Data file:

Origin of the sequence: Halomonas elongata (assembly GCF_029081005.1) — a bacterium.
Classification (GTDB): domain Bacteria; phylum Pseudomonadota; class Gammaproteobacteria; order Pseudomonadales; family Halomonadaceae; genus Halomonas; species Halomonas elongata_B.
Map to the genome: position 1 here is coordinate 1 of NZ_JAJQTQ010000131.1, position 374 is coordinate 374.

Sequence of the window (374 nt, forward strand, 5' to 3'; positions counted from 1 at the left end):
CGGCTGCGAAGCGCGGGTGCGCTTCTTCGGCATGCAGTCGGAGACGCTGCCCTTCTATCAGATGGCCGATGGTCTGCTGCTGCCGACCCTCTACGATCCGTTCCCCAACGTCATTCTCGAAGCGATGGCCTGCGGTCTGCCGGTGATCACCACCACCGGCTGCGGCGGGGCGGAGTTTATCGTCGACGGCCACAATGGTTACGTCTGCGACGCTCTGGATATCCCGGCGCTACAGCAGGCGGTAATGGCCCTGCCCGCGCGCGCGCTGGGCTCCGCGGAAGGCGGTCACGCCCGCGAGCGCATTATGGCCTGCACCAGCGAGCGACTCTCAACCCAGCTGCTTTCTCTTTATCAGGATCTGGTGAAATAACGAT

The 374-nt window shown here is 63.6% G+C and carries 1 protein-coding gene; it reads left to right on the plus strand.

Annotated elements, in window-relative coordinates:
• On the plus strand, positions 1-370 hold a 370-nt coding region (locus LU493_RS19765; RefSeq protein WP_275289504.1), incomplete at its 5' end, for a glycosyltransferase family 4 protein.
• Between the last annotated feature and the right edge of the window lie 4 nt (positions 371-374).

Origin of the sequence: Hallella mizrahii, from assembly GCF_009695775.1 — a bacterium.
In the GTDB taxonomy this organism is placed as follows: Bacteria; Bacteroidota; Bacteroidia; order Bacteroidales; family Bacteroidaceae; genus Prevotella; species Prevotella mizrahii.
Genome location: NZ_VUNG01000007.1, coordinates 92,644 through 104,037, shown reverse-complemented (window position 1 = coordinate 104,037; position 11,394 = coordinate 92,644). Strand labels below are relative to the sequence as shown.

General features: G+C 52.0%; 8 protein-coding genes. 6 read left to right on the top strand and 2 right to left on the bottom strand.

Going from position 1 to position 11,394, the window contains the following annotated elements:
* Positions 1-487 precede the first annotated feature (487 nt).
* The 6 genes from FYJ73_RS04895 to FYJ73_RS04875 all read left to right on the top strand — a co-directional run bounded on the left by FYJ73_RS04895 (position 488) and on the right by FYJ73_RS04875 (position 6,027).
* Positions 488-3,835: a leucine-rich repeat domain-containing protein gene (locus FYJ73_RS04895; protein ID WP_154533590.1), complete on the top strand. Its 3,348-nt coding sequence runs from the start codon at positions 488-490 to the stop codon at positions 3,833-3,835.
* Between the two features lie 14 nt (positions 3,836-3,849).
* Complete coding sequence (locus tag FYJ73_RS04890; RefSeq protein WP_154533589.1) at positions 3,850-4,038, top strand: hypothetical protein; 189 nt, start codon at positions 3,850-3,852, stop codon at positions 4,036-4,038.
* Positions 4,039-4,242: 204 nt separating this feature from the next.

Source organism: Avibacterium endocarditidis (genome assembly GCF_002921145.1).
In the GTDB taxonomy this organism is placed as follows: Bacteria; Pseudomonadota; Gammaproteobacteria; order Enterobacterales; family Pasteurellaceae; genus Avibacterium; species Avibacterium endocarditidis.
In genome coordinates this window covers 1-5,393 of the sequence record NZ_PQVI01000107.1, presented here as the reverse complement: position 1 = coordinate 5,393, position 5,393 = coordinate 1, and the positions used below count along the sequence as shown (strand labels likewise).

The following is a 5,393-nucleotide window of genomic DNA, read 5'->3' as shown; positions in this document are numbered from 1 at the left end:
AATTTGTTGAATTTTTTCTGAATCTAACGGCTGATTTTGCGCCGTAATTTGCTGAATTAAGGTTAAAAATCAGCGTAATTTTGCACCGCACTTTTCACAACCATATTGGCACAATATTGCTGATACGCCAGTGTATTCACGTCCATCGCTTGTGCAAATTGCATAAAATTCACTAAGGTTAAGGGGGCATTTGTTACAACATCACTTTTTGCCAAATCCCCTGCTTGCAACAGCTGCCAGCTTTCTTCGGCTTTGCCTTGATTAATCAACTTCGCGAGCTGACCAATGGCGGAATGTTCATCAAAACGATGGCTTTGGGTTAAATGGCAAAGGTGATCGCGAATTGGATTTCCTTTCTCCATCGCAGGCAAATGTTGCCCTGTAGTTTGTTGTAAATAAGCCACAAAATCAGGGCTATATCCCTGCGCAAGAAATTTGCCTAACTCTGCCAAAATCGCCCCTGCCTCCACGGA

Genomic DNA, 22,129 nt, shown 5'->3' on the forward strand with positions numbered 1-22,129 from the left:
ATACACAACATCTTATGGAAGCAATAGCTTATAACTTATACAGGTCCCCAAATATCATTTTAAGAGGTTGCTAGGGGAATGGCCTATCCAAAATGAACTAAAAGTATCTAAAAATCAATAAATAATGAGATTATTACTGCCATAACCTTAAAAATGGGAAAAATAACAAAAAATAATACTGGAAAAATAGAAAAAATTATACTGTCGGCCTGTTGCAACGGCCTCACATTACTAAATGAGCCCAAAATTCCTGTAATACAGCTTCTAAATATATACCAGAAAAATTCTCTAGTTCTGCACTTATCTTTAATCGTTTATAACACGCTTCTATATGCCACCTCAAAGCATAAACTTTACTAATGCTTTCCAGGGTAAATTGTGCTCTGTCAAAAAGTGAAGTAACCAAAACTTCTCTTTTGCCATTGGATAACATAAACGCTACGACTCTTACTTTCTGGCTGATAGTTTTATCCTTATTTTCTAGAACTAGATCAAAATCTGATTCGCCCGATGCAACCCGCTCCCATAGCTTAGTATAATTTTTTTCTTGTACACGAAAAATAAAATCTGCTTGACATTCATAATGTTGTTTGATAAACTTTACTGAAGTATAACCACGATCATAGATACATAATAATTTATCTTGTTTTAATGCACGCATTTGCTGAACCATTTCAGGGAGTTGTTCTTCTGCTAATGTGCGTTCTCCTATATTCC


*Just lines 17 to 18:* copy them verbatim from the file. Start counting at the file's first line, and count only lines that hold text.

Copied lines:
* Positions 488-3,835: a leucine-rich repeat domain-containing protein gene (locus FYJ73_RS04895; protein ID WP_154533590.1), complete on the top strand. Its 3,348-nt coding sequence runs from the start codon at positions 488-490 to the stop codon at positions 3,833-3,835.
* Between the two features lie 14 nt (positions 3,836-3,849).